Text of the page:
Watching Manchester City face Tottenham just three days after they produced one of the most breathless, extraordinary 90 minutes of Champions League football in history will feel a little odd. It is probable that, with the match reset to 0-0, this one will be more cautious – not just because they will be fearful of each other’s attacking strength but because they’ll frankly be exhausted after Wednesday’s drama.
Amid the chaos, it is worth highlighting that Pep Guardiola’s side were pretty dominant aside from a couple of unforced Aymeric Laporte errors, and even then they actually won the game 4-3. With Moussa Sissoko out injured and Spurs down to the barest bones, Saturday’s game ought to be a fairly comfortable win for the hosts.
Here are five tactical questions ahead of Man City v Spurs:
1) Will De Bruyne tear through Spurs’ injury hit midfield? The biggest problem for Tottenham is Sissoko’s injury; Man City had 70% possession in the 50 minutes he was off the pitch on Wednesday, while Kevin de Bruyne’s three assists reflected his ability to weave effortlessly through midfield. Victor Wanyama and Dele Alli surely aren’t agile enough defensively to stop De Bruyne from bursting through the heart of the team on Saturday.
De Bruyne repeatedly picked up the ball on the halfway line and drove forward in possession, playing a neat one-two in the build up to Raheem Sterling’s opener and dancing through the middle to set up Sergio Aguero’s goal. Sissoko’s energy in the midfield battle will be vitally missed, even if Mauricio Pochettino decides to go down a more conventional route with his replacement…
2) Will Pochettino play Skipp rather than start Llorente? Pochettino’s decision to bring Fernando Llorente on instead of Oliver Skipp was a bold one, and while the Spaniard’s tie-winning goal ultimately vindicated the decision this match swung pretty heavily in the hosts’ favour once Spurs were left with a two-man central midfield. Pochettino is unlikely to do that again, instead starting Skipp and restoring the diamond 4-4-2 formation.
This should at least help keep De Bruyne quiet, while Skipp’s ability to hold possession under pressure could aid Spurs’ counter-attacks. Llorente, on the other hand, did very little at the Etihad aside from accidentally scoring with his hip. The Spaniard slows the Spurs attack down, and for such a frantic contest the visitors need to be considerably sharper than they’re capable of being with Llorente holding up the ball.
3) Can Sane and Sterling make life difficult for Spurs’ full-backs? Then again, the biggest problem with Tottenham’s diamond 4-4-2 was its narrowness. Perhaps fearful of De Bruyne or David Silva, the Spurs midfield was bunched in central areas for much of the first half in midweek, leading directly to the first three City goals. Without supporting players in the wide areas, Raheem Sterling consistently found space up against Kieran Trippier once De Bruyne had drawn Spurs players towards the ball.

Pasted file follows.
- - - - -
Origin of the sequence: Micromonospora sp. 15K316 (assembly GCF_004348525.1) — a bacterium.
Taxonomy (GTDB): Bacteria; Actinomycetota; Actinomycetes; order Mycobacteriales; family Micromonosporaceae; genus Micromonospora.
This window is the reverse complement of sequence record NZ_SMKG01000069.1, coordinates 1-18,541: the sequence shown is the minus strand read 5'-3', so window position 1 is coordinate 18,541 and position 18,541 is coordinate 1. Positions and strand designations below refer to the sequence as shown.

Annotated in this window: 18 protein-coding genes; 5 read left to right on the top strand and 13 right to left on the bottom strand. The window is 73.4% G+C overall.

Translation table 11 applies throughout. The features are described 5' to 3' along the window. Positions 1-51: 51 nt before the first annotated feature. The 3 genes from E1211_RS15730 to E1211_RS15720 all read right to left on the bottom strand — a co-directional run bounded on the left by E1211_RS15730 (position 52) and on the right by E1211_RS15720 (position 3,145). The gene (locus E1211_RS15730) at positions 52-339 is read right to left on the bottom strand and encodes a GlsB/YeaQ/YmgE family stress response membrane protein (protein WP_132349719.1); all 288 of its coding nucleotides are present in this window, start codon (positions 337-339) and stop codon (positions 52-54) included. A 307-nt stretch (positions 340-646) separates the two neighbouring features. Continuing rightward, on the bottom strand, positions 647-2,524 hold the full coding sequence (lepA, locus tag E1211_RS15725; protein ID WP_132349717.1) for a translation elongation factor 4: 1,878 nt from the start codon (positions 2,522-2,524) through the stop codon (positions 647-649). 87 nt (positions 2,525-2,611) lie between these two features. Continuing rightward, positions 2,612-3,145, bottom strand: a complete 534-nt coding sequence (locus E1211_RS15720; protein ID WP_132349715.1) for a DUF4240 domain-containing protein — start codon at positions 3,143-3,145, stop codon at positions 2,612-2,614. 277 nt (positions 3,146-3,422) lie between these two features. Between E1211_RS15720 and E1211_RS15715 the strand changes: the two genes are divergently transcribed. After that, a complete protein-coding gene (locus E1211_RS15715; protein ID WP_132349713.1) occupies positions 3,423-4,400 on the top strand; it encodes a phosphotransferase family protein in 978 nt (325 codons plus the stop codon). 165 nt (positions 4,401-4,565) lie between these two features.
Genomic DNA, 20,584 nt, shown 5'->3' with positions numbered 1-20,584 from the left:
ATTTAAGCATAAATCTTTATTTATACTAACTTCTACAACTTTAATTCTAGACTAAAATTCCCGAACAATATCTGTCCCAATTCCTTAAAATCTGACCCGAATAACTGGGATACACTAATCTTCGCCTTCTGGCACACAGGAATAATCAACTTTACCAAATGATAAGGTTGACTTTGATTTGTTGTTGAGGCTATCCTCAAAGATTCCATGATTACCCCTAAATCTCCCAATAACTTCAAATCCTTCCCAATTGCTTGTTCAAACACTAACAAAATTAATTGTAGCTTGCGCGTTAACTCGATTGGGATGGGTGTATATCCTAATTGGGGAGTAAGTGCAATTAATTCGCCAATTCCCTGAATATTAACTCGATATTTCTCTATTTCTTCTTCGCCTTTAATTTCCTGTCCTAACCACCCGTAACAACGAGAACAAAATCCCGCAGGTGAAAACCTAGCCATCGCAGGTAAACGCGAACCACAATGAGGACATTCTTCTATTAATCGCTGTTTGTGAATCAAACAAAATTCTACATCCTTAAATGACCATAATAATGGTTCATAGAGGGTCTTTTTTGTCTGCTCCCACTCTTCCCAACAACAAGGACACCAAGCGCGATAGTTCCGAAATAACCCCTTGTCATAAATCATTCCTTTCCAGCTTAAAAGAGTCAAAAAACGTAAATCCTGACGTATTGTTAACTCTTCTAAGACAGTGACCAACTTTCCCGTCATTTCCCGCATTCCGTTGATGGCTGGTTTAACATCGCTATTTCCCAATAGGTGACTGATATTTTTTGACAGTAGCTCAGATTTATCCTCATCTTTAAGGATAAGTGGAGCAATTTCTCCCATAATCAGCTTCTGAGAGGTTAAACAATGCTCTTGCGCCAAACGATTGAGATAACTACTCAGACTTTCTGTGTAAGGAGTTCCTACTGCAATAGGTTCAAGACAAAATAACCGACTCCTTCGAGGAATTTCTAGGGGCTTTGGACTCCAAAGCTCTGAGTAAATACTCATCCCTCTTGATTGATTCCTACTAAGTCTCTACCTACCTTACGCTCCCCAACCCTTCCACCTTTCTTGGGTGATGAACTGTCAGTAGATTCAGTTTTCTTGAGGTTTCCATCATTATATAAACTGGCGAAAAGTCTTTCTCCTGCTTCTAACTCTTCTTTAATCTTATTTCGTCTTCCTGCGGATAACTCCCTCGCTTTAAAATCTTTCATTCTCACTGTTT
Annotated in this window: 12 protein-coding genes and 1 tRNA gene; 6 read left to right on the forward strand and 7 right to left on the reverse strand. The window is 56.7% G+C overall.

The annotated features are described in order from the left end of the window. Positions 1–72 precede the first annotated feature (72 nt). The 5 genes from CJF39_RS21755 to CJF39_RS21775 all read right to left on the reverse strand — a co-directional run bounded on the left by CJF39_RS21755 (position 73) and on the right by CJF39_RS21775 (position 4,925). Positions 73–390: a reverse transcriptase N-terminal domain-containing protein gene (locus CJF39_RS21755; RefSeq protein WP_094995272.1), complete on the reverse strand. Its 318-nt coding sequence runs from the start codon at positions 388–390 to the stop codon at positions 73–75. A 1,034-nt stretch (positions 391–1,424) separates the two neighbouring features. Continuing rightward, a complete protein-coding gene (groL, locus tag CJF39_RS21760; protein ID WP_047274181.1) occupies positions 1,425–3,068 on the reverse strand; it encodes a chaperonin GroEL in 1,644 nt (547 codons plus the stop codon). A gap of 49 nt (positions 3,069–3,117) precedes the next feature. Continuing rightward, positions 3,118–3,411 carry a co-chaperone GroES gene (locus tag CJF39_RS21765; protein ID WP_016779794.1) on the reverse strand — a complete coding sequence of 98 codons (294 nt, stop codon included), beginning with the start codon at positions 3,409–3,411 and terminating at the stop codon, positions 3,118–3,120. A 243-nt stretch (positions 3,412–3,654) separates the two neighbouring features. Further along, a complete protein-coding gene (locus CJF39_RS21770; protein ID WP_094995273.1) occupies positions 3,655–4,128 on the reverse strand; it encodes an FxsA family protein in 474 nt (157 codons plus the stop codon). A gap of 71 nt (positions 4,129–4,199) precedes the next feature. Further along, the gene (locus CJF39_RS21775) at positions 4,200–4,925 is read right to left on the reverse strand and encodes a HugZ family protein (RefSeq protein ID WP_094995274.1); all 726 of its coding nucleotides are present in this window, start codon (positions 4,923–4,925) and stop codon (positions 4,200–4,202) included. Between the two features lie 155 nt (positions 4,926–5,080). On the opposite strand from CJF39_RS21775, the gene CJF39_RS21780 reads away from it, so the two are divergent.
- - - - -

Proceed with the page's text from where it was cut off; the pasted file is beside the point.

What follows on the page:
This is a deliberate ploy of Guardiola’s, no matter the opponent. His wingers hug the touchline before making late runs infield, ghosting into spaces because so much of City’s build-up play is in central areas. Pochettino’s diamond 4-4-2 is vulnerable to Sterling’s movement in particular, and having been rested in midweek Leroy Sane might just join him from the other side. Sane against Danny Rose, who was caught badly out of position on numerous occasions midweek, is a scary thought for Spurs fans.
4) Will Son and Lucas catch City on the break again? Of course, it would be wrong to suggest Spurs don’t have a chance this weekend, although truthfully Heung-min Son’s impact in the opening ten minutes is the only reason Spurs progressed. He will need to be similarly explosive here for the visitors to stand a chance, linking with Lucas Moura in the spaces left by City’s attacking full-backs.
Vincent Kompany will probably be dropped for John Stones (the Belgian looked far too slow for the midweek game) and Laporte is unlikely to make another two big mistakes, so Spurs will find it even harder to counter-attack successfully on Saturday. But if there is one vulnerable spot for Spurs to target, then it’s Benjamin Mendy’s flank. The Frenchman is too regularly caught out of position; should Lucas lean out to that side of the pitch Tottenham may find some joy.
5) Or will a reinstated Fernandinho shut the game down? Guardiola surely won’t leave Fernandinho out again. Man City were unsurprisingly porous in the first half of the Champions League game partly because of the Brazilian’s absence. He is always available for the pass, and so it is plausible Laporte would have played a simple ball to City’s leader had he been on the pitch rather than twice make careless errors that resulted in Tottenham goals.
Fernandinho’s screening should prevent Christian Eriksen from launching counter-attacks with long balls forward, plus he can drop to make a flat back three when City are on the attack. This will allow the centre-backs to split wider, shutting down the channels in which Son and Lucas will attempt to operate.
Alex Keble is on Twitter
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